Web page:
Geek Culture: Owie, 2011-present, writing-based process on Comicvine website; exhibited at VPA Faculty Exhibition, XL Projects, Syracuse, NY and Those Who Can, Palitz Gallery, New York, NY.
As a lifelong sci-fi and comic book fan, Chris is interested in how many pop culture fans don’t just passively absorb pop culture, but instead actively engage in cultural production in their own right by writing fan fiction, participating in cosplay, making video mash-ups, and so on. The work of these fans is often unfairly derided due to its genre or the fans status as "amateurs"; the projects in Chris' Geek Culture series attempt to shine a positive spotlight on these issues as they play out via various comic-culture venues. Owie exists via ComicVine, the world's largest comic book wiki website.
"Owie" is Chris' username on the site. ComicVine contains hundreds of thousands of wiki entries, including descriptions of individual issues, characters, and their creators. It is entirely written by comics fans worldwide, who volunteer their time out of a pure love for the medium. These wiki sections have strict guidelines, are written in intricate detail, and are aimed at creating a professional-style encyclopedia on comics. The site also has many discussion forums. Contrary to the stereotype of online conversations, ComicVine discussions are often highly intellectual and thoughtful, and there are large sections in which the users practice very evolved versions of debate and in-depth logical analysis.
Since the summer of 2011, Chris has extensively contributed to the wiki (Chris is approximately the 80th-highest wiki-writer out of 140,000+ users as of February 2012) and the discussion forums. Chris doesn't do anything different from anyone else on the site. Owie, as an art project, exists solely to highlight this kind of activity as a worthwhile form of creative production. In essence, Chris thinks the everyday users' activities on this site are an interesting and enjoyable form of creative production that contributes to our overall culture in a way that is just as legitimate as traditional forms of cultural production (the "arts"), such as visual art, theater criticism, advertising, crochet, etc.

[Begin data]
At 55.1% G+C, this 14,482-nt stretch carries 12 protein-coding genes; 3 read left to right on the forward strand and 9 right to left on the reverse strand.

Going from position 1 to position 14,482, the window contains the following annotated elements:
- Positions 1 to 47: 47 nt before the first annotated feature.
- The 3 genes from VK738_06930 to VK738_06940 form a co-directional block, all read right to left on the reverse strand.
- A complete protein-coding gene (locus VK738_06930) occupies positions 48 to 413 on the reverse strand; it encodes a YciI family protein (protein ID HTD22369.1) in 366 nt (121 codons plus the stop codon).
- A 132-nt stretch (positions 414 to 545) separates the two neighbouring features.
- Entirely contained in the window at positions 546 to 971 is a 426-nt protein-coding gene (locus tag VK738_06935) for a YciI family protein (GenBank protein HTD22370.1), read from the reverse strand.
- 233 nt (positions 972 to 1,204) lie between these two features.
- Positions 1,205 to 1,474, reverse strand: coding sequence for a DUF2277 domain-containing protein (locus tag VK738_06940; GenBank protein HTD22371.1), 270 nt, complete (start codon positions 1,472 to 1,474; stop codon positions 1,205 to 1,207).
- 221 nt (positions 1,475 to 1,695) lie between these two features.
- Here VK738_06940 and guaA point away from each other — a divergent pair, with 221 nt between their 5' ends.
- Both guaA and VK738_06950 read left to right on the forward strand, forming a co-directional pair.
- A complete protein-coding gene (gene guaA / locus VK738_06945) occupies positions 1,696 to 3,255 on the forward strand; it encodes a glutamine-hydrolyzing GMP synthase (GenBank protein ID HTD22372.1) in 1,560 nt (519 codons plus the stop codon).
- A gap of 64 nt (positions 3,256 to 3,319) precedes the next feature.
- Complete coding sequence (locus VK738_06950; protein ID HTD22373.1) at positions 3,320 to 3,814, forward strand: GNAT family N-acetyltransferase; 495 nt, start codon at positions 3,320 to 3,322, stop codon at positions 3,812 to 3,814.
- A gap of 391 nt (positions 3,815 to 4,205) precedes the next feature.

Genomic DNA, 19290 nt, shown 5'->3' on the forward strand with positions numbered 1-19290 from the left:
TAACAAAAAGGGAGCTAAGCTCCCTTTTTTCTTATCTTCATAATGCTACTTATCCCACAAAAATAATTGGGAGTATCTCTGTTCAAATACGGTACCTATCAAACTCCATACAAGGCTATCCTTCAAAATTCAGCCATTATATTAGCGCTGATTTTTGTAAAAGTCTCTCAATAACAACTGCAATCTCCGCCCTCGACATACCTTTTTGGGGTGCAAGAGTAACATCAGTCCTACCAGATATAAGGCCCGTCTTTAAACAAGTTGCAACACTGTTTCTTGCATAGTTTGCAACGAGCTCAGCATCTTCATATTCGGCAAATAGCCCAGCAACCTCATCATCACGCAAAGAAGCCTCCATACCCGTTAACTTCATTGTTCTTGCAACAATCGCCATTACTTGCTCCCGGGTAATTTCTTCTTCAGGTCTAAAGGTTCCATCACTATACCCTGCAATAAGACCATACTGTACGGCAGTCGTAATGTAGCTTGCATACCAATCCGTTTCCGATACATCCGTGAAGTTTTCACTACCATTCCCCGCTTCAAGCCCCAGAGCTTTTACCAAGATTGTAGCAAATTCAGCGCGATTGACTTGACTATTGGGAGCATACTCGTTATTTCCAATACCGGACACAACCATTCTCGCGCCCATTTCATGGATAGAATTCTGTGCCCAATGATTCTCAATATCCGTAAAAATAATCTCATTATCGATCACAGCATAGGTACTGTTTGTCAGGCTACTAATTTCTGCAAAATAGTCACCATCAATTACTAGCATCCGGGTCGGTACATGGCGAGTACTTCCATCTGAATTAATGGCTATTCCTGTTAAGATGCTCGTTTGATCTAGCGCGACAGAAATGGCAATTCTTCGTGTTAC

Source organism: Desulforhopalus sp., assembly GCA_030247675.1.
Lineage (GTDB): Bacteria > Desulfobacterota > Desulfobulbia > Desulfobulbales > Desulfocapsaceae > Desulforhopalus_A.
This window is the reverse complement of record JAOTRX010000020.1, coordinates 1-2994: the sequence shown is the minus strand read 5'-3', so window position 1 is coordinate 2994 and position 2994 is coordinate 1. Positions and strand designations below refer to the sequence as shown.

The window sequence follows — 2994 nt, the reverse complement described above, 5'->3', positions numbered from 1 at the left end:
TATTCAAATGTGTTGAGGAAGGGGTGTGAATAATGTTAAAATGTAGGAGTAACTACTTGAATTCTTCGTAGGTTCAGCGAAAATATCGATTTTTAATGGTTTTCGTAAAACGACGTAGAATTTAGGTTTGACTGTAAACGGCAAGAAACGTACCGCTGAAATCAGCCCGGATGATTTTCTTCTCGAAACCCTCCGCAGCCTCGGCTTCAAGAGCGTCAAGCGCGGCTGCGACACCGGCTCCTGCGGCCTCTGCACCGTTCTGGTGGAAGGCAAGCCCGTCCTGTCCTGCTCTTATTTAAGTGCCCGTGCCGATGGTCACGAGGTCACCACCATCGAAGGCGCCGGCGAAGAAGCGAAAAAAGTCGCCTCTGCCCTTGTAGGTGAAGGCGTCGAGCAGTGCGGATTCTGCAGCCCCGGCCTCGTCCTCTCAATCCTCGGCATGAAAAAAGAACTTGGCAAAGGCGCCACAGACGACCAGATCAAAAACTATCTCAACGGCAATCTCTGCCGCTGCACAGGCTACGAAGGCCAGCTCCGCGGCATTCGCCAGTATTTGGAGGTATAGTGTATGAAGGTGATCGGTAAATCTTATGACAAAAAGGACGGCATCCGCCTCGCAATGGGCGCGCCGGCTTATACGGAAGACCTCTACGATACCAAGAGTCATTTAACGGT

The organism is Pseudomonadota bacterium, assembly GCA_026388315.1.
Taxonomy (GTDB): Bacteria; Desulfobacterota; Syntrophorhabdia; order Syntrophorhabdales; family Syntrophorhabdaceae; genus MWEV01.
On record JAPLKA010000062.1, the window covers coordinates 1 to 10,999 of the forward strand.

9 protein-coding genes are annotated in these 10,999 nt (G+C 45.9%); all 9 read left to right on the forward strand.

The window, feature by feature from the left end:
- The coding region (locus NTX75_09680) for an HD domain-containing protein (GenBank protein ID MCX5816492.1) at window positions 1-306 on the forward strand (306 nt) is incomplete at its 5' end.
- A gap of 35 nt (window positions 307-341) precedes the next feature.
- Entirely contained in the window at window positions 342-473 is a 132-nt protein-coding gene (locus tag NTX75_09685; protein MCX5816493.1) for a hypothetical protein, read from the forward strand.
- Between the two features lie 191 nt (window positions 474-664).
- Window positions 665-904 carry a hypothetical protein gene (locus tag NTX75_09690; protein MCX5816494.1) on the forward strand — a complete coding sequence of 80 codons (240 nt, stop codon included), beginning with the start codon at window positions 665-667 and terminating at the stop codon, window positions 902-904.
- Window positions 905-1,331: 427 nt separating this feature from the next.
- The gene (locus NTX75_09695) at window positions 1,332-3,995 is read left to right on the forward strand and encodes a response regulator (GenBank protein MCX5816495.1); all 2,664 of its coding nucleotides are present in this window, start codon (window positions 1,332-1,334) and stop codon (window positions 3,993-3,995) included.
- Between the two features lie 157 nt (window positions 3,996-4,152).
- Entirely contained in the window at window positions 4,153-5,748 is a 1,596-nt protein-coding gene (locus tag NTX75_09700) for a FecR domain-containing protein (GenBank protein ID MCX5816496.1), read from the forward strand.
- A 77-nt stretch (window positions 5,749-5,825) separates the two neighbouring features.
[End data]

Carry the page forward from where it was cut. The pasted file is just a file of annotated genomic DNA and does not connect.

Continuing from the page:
In a sense, Owie is similar to the way Ian Wilson's conversation pieces called attention to the cultural and communal value of everyday conversations, and in that way it is related to his Dinosaur Aesthetics lectures.
Of course, Owie doesn't only exist as an art project; it's also an honest expression of Chris' interests as a sincere comics fan!
You can find Chris' user profile on ComicVine here. From there, you can click around to see Chris' most recent wiki contributions, his comments in the forums, etc.
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